Saturday, January 14, 2012

In Memory of Tim Tebow's 2011 Denver Broncos

I wish I could resist chiming in on this Tebowmania business, but I can't. Not after seeing him garner the lead story on not only ESPN's, but also the New York Times' website this week. All in anticipation of a season-ending drubbing that everyone who knows football easily predicted. As I watch in my Tom Brady jersey a thousand and a half miles from New England, I can't help but take a great deal of pleasure in my hometown boys beating up on America's Most Popular Athlete (according to an ESPN poll) for the second time this season.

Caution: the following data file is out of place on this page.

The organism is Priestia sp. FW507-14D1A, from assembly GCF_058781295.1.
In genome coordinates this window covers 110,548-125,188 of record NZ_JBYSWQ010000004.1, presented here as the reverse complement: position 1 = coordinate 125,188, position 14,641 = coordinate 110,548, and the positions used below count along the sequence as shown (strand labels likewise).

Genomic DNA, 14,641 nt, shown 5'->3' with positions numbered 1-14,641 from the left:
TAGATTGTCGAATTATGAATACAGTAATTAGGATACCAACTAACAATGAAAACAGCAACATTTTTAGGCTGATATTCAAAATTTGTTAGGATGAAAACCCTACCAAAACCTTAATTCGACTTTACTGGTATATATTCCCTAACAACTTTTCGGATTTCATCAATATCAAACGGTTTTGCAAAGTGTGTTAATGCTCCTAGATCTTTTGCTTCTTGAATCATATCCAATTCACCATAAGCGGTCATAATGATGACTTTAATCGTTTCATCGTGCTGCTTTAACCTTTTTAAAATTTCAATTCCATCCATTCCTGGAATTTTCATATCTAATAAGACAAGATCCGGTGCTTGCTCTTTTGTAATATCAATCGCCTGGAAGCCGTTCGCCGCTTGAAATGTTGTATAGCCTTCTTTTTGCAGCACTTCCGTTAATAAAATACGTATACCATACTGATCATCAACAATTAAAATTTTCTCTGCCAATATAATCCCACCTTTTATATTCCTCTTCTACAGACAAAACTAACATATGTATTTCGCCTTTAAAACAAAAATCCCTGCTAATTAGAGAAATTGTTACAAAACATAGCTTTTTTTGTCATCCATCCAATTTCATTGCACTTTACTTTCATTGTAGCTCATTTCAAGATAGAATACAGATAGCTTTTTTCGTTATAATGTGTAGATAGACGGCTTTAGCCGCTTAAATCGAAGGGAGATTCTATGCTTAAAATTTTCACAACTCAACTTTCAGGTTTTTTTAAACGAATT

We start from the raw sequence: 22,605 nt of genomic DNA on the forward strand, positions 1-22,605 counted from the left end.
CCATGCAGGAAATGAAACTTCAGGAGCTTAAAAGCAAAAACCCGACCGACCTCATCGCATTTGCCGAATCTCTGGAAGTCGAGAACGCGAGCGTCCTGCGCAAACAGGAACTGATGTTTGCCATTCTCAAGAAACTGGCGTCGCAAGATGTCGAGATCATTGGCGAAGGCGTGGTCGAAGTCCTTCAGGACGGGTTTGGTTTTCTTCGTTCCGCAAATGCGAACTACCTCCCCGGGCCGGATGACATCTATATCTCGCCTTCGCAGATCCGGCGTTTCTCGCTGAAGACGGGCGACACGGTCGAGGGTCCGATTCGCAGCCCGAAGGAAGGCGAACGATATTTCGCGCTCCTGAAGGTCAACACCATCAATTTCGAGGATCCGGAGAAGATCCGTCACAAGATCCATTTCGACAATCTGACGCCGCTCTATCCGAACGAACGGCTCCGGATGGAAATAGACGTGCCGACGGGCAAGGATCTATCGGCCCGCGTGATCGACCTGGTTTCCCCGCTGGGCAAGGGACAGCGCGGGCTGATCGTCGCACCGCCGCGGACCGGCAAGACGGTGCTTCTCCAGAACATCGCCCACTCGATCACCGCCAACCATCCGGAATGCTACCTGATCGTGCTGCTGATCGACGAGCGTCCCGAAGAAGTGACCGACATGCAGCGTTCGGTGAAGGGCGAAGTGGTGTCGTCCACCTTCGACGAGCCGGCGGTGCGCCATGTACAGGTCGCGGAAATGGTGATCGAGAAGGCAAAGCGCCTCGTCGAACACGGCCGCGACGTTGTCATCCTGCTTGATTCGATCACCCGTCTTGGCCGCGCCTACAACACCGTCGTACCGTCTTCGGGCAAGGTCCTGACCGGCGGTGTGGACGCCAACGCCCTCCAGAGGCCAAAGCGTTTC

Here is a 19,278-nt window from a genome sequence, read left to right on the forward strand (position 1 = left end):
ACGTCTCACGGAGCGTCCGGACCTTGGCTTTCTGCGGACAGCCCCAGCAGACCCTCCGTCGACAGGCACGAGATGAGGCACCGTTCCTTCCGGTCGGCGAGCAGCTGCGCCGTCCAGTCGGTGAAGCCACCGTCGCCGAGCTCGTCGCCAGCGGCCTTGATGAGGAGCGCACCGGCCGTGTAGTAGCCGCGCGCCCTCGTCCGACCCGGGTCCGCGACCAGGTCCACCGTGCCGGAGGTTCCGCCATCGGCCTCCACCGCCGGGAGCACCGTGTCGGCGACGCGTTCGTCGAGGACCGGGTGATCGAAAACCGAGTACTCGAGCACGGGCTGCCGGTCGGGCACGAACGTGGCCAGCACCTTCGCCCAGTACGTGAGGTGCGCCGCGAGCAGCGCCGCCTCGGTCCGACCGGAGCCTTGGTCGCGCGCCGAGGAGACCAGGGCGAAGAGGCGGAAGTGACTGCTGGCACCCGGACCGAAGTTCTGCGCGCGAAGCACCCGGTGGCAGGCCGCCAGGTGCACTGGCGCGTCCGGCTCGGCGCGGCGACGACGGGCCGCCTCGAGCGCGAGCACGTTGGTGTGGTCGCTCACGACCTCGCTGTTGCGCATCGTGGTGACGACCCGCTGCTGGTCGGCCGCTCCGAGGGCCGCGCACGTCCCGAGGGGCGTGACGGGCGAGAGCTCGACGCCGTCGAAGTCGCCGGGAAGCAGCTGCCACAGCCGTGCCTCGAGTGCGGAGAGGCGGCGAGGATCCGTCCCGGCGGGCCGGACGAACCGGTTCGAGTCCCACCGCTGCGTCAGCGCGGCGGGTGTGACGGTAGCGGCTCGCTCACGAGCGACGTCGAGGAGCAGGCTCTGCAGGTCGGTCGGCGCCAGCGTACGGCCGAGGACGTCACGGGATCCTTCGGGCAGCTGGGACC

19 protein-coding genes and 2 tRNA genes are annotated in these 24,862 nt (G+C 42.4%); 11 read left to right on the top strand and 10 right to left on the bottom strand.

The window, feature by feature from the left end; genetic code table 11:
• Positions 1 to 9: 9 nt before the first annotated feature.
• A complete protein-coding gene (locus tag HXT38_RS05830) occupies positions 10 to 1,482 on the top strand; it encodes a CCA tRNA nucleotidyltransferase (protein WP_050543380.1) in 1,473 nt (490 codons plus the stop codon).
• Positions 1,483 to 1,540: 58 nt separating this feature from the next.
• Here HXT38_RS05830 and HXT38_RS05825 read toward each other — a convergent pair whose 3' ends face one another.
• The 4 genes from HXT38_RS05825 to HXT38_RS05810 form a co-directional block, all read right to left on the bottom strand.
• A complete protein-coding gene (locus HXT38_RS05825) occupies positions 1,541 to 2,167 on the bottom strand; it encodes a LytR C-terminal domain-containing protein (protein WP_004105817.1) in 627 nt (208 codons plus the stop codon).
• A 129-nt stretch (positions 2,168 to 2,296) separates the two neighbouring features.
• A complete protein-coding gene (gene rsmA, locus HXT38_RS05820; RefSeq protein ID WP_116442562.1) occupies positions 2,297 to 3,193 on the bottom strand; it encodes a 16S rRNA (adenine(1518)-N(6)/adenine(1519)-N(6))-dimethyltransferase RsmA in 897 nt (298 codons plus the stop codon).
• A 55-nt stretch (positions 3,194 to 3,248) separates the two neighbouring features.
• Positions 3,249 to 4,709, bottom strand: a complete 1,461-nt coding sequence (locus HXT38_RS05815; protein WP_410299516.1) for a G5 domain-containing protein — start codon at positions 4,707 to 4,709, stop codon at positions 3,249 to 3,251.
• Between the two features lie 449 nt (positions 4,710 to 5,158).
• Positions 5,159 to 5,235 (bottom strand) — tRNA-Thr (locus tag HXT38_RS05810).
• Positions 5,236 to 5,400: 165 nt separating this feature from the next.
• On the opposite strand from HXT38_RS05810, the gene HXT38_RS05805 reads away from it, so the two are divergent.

We're all getting a little carried away with the Tebow mystique. His David Ortiz-like knack for late-game heroics is undeniably compelling, and I honestly appreciate that such a wholesome, selfless guy has drawn some of the spotlight away from the poor role models that litter professional sports. But this “Mile-High Messiah” talk is what drives me nuts. It's one thing for religion to mix with sports on an individual level. Ballplayers are constantly pointing skyward after a home run trot, and in Tebow's case, his faith-based composure surely helps him overcome those fourth-quarter deficits. It's another to talk of divine intervention in football games or a 24-year old who happens to be very pious and pretty good at his job converting the masses. Tebow's spirituality, like the rest of ours, should be a personal matter, not a magnet for cameramen and nosy reporters (was there anything more sickening than the footage of Tebow performing his now-iconic knee-drop after last week's winning touchdown only to have an overweight cameraman scurry up and shove a huge lens within inches of his face?).